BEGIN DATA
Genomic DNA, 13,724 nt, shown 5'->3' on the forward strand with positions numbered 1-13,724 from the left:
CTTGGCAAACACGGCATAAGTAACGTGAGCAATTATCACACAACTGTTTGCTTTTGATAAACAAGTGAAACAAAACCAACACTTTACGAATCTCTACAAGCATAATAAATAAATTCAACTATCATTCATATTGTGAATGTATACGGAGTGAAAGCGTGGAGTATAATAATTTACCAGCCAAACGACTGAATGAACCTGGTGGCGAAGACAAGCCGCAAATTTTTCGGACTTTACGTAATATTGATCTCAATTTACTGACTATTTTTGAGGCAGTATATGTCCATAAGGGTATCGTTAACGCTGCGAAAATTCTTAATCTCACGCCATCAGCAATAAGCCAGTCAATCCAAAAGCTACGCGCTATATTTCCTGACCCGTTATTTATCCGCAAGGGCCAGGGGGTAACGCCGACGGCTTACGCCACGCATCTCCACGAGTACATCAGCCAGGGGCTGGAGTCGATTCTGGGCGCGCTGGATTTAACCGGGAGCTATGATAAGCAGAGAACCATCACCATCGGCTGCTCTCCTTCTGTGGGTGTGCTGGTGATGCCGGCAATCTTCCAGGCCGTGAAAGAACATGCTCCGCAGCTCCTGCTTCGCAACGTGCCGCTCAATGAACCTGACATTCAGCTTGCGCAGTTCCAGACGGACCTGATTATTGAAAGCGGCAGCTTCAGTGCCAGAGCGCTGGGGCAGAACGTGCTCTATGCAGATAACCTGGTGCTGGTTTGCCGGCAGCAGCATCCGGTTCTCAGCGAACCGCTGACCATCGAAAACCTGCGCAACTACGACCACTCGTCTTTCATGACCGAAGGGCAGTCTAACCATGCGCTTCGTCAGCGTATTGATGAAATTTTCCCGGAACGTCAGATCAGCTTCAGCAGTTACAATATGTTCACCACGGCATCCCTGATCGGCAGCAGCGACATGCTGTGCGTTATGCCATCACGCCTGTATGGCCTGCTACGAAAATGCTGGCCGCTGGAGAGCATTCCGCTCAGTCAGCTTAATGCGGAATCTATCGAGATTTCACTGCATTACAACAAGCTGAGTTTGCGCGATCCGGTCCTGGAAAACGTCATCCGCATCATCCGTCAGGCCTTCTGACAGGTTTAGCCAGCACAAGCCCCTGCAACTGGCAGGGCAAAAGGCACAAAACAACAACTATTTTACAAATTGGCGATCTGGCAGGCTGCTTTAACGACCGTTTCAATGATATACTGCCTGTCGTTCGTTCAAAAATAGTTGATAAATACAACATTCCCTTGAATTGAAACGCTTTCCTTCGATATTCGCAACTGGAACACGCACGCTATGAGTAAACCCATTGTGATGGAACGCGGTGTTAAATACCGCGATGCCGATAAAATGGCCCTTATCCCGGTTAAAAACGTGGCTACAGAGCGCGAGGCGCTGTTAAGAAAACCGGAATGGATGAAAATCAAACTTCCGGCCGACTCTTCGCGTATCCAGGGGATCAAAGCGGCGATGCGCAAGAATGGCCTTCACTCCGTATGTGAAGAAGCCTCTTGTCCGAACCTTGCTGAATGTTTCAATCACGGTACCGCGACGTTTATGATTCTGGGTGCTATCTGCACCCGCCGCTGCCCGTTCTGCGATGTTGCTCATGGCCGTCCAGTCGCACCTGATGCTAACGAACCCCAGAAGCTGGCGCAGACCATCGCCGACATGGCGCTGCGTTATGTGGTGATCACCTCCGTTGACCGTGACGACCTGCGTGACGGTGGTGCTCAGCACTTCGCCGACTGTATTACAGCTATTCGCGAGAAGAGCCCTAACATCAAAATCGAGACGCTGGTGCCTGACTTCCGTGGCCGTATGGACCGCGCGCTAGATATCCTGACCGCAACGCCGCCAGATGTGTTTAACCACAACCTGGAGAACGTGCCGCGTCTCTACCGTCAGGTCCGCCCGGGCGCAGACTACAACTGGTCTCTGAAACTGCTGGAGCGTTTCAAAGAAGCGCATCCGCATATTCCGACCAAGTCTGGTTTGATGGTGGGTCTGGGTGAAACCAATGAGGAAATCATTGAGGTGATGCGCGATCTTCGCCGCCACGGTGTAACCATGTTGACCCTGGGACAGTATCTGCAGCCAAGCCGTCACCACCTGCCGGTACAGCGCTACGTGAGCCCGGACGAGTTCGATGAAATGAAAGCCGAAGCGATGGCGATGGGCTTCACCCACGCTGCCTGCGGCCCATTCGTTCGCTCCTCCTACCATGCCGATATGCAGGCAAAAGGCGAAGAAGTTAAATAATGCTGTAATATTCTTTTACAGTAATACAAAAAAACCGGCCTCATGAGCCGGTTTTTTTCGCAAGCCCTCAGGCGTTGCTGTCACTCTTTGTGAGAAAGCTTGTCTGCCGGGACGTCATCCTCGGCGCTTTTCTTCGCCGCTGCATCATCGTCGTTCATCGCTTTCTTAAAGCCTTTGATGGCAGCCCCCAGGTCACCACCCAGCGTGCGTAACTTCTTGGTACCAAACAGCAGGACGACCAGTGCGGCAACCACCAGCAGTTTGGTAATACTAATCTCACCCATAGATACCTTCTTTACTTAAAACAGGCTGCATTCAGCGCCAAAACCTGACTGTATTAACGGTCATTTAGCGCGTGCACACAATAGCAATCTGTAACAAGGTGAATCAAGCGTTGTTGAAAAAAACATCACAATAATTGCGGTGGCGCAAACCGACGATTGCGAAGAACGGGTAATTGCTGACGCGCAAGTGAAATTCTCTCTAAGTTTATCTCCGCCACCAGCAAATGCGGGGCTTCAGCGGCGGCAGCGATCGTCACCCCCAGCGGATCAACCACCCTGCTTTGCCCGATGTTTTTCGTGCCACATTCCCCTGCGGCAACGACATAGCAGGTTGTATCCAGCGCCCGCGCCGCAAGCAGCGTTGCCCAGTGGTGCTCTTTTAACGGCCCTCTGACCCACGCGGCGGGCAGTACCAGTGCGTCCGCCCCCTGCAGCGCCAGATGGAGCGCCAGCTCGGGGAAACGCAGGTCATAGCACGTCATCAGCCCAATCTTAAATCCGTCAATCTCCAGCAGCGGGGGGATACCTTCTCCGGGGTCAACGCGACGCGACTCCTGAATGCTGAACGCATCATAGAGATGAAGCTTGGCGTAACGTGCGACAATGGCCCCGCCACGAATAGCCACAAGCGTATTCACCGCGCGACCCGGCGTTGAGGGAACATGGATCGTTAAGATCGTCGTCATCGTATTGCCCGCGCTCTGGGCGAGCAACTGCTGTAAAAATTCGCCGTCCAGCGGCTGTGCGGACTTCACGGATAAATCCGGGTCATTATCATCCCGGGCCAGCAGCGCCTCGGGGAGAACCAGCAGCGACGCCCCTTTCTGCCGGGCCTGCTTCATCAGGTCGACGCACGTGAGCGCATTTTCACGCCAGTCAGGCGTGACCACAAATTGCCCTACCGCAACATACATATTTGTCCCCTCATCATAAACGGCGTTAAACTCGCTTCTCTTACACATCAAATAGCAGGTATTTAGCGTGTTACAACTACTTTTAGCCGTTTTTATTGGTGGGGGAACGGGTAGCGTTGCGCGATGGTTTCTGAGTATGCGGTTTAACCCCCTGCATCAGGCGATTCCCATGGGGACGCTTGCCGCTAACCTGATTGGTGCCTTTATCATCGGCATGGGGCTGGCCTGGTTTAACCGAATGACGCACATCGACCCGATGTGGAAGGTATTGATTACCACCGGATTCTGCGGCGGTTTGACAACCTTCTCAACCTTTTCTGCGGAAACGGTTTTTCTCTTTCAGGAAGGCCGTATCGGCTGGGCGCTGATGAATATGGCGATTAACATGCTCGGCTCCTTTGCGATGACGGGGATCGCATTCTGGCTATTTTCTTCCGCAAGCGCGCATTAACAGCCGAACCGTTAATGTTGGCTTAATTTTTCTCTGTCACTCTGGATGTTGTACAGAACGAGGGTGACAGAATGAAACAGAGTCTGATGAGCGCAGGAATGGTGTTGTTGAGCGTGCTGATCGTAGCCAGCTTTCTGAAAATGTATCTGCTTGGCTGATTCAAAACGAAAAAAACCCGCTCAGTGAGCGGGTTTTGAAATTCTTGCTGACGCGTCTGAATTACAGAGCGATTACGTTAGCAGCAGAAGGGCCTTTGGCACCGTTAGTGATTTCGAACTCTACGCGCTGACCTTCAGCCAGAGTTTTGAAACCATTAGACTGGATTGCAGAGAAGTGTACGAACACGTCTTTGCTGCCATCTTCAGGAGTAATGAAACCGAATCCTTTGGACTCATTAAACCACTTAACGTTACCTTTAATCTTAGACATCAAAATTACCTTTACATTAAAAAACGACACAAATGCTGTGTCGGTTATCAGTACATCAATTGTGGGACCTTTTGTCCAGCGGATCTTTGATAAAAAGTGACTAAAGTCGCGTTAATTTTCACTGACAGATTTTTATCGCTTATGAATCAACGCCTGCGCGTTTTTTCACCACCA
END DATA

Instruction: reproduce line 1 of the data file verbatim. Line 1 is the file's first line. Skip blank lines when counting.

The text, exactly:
Genomic DNA, 13,724 nt, shown 5'->3' on the forward strand with positions numbered 1-13,724 from the left: